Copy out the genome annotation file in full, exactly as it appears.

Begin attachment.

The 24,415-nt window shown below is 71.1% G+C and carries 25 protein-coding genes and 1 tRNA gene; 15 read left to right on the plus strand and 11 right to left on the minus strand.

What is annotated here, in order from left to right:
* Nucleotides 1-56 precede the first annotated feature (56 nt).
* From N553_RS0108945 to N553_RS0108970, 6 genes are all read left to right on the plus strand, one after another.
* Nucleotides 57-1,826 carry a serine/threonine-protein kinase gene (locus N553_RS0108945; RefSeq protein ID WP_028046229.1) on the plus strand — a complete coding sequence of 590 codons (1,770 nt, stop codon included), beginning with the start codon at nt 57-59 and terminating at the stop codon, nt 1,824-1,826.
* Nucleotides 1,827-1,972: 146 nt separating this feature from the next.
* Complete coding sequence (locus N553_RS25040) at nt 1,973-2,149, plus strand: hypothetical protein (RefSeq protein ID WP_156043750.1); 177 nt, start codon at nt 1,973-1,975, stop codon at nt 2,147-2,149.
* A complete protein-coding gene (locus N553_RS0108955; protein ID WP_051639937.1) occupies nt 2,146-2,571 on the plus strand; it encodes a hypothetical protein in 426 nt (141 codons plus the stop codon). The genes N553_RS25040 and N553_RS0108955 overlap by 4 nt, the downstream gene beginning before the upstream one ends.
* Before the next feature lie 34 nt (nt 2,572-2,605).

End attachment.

The 24,415-nt window shown below is 71.1% G+C and carries 25 protein-coding genes and 1 tRNA gene; 15 read left to right on the plus strand and 11 right to left on the minus strand.

What is annotated here, in order from left to right:
* Nucleotides 1-56 precede the first annotated feature (56 nt).
* From N553_RS0108945 to N553_RS0108970, 6 genes are all read left to right on the plus strand, one after another.
* Nucleotides 57-1,826 carry a serine/threonine-protein kinase gene (locus N553_RS0108945; RefSeq protein ID WP_028046229.1) on the plus strand — a complete coding sequence of 590 codons (1,770 nt, stop codon included), beginning with the start codon at nt 57-59 and terminating at the stop codon, nt 1,824-1,826.
* Nucleotides 1,827-1,972: 146 nt separating this feature from the next.
* Complete coding sequence (locus N553_RS25040) at nt 1,973-2,149, plus strand: hypothetical protein (RefSeq protein ID WP_156043750.1); 177 nt, start codon at nt 1,973-1,975, stop codon at nt 2,147-2,149.
* A complete protein-coding gene (locus N553_RS0108955; protein ID WP_051639937.1) occupies nt 2,146-2,571 on the plus strand; it encodes a hypothetical protein in 426 nt (141 codons plus the stop codon). The genes N553_RS25040 and N553_RS0108955 overlap by 4 nt, the downstream gene beginning before the upstream one ends.
* Before the next feature lie 34 nt (nt 2,572-2,605).